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Habits of Resistance: Feminism, Phenomenology, and Temporality Open Access


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Type of item
Degree grantor
University of Alberta
Author or creator
Rodier, Kristin Anne
Supervisor and department
Cressida Heyes Philosophy
Examining committee member and department
Weiss, Gail (Philosophy and Human Sciences)
Morin, Marie-Eve (Philosophy)
Taylor, Chloë (Philosophy)
Meagher, Michelle (Women's and Gender Studies)
Cressida Heyes (Philosophy)
Department of Philosophy

Date accepted
Graduation date
Doctor of Philosophy
Degree level
Feminist resistance to gender oppression, while surely a collective political project, has an important individual dimension. Individual resistance most often takes the shape of self-transformation where one works on the self to change desires, attitudes, and practices. I argue that paradigms of self-transformation that rely on willpower or increased self-knowledge for change can responsibilize oppressed persons when changing proves difficult, which frustrates feminist ends. Because of this I argue that habit deserves increased attention from feminists working on personal resistance to gender oppression. I analyse a range of contexts in which habit appears and I underscore its temporal character in order to render intelligible problems in feminist theories of resistance. I work from the assumption that habits have both a negative and a positive quality—they can keep us stuck, but they also provide the ground from which we can change. While habits have been theorized as the reason for a lack of social change, I argue that habit reveals to us that much of how we are constituted is actually our personal control. I argue that paying closer attention to habitual constitution reveals that there are both multiple kinds of habits and also multiple strategies that can change them. At the same time as I argue for increased attention to habit, I build a relationship between lived experiences of temporality and how social forces produce meaningful temporal narratives. In this sense, I engage with our habits of time. I situate this project in contemporary feminist theories and draw on the phenomenological and existential traditions drawing primarily on the works of Simone de Beauvoir, Edmund Husserl, Jean-Paul Sartre, and Maurice Merleau-Ponty. My overarching concern is not to say what habit is or what habits we should have, but rather to see what habit does.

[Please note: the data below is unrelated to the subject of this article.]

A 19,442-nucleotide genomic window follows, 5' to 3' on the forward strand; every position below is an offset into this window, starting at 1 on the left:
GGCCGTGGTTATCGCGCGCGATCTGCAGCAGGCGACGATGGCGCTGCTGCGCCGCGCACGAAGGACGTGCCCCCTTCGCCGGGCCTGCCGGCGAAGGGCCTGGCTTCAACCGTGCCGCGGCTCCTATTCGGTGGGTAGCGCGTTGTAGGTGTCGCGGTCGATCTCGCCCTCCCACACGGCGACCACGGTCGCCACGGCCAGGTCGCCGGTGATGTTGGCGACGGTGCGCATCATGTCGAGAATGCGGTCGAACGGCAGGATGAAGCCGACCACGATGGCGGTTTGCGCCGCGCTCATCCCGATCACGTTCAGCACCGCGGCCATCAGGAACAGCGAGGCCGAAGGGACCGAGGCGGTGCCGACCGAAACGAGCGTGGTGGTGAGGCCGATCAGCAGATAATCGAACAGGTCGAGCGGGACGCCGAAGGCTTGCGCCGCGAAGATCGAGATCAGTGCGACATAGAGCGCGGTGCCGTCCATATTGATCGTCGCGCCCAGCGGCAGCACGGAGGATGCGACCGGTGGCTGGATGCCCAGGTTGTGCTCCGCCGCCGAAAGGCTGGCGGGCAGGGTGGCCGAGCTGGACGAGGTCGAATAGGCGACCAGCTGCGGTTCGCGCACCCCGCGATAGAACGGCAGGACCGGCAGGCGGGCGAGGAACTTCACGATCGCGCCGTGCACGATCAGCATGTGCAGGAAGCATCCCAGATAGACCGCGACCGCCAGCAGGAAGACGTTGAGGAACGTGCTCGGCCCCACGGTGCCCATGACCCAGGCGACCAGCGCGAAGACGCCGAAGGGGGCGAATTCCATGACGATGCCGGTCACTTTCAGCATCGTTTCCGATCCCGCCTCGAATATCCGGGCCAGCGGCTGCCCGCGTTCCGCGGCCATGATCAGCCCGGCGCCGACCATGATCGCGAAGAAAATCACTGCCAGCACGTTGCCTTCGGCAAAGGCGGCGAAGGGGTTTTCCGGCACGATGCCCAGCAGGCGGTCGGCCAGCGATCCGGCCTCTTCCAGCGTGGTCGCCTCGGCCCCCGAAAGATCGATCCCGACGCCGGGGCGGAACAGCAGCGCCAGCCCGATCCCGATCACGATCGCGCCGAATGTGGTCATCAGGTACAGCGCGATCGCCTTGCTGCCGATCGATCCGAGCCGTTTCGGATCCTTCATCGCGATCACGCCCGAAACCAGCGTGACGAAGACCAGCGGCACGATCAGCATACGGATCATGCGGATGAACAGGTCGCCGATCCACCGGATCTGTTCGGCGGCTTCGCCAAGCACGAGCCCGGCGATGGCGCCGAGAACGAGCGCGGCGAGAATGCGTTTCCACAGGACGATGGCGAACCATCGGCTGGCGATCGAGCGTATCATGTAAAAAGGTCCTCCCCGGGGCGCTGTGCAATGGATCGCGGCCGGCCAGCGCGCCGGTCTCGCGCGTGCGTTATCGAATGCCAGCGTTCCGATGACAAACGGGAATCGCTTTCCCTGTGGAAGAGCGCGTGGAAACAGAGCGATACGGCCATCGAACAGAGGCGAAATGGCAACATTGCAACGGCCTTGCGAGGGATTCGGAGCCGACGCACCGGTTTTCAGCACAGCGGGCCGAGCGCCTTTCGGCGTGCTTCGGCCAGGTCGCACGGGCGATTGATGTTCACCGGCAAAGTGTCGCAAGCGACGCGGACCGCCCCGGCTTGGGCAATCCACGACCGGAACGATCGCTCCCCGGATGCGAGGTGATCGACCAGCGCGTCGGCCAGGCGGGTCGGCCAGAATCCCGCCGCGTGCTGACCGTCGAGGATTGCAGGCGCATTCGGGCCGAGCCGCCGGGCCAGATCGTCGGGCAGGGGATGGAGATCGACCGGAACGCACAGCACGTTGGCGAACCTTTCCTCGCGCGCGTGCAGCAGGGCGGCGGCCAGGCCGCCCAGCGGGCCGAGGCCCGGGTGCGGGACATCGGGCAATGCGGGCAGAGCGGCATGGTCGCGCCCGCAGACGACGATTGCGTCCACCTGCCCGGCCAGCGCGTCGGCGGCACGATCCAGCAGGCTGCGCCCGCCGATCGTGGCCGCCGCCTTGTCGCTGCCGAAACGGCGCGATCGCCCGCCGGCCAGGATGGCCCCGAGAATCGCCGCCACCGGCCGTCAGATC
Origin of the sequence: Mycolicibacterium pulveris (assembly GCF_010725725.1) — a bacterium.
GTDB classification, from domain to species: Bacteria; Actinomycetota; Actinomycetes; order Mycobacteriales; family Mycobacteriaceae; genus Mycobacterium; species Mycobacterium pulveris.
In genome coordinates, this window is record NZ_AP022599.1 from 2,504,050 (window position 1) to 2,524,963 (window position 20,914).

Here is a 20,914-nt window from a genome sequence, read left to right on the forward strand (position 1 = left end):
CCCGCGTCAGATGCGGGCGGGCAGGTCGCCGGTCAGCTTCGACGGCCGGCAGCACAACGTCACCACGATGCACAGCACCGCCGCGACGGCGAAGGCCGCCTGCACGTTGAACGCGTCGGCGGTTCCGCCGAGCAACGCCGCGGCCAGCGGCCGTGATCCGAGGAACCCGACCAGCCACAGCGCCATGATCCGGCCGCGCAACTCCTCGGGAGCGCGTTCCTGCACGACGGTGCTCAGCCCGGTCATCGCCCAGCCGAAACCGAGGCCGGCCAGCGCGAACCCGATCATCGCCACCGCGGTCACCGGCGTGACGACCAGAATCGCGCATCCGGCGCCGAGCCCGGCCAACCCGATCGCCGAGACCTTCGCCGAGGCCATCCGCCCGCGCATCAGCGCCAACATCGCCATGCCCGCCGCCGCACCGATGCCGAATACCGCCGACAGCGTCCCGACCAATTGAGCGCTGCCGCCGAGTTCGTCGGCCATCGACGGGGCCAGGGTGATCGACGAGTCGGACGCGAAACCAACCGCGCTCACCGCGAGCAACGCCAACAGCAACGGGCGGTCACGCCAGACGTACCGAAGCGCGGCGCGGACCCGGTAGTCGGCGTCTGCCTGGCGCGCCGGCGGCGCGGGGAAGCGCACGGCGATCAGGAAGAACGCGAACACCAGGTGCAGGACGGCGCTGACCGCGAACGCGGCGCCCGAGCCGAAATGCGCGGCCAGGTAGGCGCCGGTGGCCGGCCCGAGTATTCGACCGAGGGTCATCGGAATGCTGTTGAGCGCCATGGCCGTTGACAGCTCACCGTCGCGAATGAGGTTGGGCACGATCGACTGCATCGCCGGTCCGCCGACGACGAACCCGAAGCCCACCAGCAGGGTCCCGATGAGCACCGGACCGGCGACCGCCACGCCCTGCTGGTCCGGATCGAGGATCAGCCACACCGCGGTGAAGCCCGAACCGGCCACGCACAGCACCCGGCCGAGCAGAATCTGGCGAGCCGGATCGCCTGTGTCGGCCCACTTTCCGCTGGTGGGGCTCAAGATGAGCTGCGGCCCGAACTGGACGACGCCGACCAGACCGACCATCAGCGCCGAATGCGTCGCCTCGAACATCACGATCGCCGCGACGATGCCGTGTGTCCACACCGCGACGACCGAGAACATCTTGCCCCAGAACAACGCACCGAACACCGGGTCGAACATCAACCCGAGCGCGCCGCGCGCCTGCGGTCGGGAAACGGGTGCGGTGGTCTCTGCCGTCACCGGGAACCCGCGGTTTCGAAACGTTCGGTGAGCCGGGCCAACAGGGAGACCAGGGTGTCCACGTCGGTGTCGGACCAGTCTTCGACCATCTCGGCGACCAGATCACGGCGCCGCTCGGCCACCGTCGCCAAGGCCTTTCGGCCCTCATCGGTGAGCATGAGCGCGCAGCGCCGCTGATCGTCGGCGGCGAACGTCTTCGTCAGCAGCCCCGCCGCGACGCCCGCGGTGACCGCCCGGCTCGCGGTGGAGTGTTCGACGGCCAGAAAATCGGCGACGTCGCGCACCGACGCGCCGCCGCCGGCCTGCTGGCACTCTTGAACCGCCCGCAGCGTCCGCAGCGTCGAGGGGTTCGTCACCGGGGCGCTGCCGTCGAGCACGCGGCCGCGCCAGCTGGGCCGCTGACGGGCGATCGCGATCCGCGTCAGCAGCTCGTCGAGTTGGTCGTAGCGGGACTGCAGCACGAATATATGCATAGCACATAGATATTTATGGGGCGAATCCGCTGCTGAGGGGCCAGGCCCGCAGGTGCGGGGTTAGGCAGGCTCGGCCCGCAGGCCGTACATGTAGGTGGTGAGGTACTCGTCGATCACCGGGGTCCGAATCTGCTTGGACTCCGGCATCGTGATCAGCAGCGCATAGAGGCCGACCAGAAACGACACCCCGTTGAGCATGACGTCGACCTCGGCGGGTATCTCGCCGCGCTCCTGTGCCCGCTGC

Permission is hereby granted to the University of Alberta Libraries to reproduce single copies of this thesis and to lend or sell such copies for private, scholarly or scientific research purposes only. Where the thesis is converted to, or otherwise made available in digital form, the University of Alberta will advise potential users of the thesis of these terms. The author reserves all other publication and other rights in association with the copyright in the thesis and, except as herein before provided, neither the thesis nor any substantial portion thereof may be printed or otherwise reproduced in any material form whatsoever without the author's prior written permission.
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